Former Dodgers All-Star Yasiel Puig Alleges Racial Bias At Core Of Sports Gambling Charges

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Former Los Angeles Dodgers outfielder Yasiel Puig changed his plea to not guilty on the charge of making false statements to federal law enforcement officials regarding bets he placed on sporting events with an illegal gambling operation, which brought about an obstruction of justice charge as well.

Now Puig’s attorneys have requested a judge order federal authorities to turn over records concerning the investigative patterns of the prosecution team that led a five-year probe that resulted in two criminal charges being field against the former Dodgers outfielder.

In their filing in a federal court, Puig’s attorneys alleged there is bias in the treatment of Black witnesses.

“This case caught my attention because I see a clear racial bias in how they evaluated Mr. Puig’s credibility and treated him throughout this case,” said civil rights attorney Ben Crump.

“The government has charged him with what they claim are false statements and obstruction resulting from a single interview, when others who were actually involved in the gambling ring – who lied and destroyed evidence – were not so charged. Yasiel Puig was just a witness, and he was charged, reprimanded, and made an example of more than the non-Black men who were the actual targets of investigation.

“And when Puig asserted his right to plead not guilty, the government further punished him by adding an obstruction charge.”

Crump went on to mention, “This is exactly what President Biden’s appointees promised to tackle: implicit biases, biases that operate against people who are ‘other’ – like Black men, like people from other cultures, and who speak other languages. Yasiel Puig is all of those things.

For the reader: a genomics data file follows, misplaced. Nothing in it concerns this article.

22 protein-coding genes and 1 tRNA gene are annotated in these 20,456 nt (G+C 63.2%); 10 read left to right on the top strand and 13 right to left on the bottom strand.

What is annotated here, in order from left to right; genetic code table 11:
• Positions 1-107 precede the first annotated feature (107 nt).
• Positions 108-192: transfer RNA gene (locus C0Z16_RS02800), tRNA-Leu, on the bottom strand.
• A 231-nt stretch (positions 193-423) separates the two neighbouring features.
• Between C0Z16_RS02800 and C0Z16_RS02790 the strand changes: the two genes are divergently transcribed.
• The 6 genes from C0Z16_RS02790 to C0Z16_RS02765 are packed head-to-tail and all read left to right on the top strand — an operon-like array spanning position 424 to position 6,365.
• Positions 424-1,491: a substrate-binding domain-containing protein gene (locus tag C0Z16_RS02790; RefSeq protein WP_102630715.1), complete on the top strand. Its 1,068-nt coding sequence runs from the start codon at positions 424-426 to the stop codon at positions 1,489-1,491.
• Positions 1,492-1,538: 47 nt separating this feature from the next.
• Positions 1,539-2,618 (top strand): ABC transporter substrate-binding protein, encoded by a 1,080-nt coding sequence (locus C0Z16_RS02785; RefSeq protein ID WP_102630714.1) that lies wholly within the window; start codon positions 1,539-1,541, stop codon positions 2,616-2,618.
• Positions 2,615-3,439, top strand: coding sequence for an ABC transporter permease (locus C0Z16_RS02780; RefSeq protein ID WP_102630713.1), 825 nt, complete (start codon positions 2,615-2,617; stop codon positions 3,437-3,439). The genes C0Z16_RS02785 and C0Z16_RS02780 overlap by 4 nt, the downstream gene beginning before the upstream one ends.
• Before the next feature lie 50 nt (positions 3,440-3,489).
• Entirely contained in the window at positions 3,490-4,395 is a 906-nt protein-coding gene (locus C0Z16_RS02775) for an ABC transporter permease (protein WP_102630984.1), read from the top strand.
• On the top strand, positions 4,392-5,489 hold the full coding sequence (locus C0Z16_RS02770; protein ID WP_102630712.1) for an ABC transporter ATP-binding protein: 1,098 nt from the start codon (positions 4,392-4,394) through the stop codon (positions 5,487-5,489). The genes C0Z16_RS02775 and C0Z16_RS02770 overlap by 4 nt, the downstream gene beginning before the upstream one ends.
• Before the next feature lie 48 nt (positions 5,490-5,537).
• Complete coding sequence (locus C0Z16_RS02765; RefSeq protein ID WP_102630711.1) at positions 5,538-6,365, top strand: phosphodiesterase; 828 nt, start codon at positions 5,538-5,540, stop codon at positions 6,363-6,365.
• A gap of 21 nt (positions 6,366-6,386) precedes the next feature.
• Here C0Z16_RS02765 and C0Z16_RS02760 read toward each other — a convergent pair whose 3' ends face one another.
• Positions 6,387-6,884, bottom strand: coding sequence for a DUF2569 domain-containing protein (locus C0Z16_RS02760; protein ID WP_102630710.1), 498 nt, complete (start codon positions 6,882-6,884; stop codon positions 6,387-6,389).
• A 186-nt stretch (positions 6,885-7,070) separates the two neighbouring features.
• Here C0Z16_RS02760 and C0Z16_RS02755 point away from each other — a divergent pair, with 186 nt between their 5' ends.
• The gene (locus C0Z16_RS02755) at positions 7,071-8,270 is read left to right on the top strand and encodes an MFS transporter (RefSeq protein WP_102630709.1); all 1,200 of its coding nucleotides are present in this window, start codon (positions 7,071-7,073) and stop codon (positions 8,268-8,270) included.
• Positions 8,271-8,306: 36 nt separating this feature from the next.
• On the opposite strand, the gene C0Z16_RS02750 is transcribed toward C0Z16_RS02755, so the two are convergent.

“Yet here in Los Angeles, California, a place that is supposedly a beacon of liberal values, the new U.S. Attorney won’t even take a meeting to discuss the implicit biases that affected the judgment of his team? The type of prejudice that happened in this case is insidious: a dual standard being applied to Black men, and then stonewalling from the government.”

The filing specifically asked Judge Dolly M. Gee to order the government to produce records that include investigative techniques and practices, which attorneys believe would provide Puig the opportunity to pursue dismissal because of “selective prosecution” — suggesting the government’s prosecutorial policy had both a discriminatory purpose and a discriminatory effect.

Timeline of Yasiel Puig sports gambling probe

Puig’s remarks occurred during a Zoom interview with federal prosecutors in January 2022 related to his betting activity from 2019.

Puig’s attorneys have claimed he was preparing to leave for South Korea when learning the government was investigating the gambling business run by Wayne Nix, a former Minor League player.

They also claim Puig was told he would just be a witness in the case, along with other professional athletes and celebrities. Since then, Puig is the only witness who has been charged by authorities.

Puig initially agreed to plead guilty last November to one count of making false statements to federal law enforcement officials regarding bets he placed on sporting events with an illegal gambling operation. His plea changed to not guilty in December.

Puig was facing a statutory maximum sentence of five years in federal prison and he agreed to pay a fine of at least $55,000 as part of his previous plea deal. Obstruction of justice is a felony under federal law, and it also carries a maximum sentence of five years in prison, in addition to fines.

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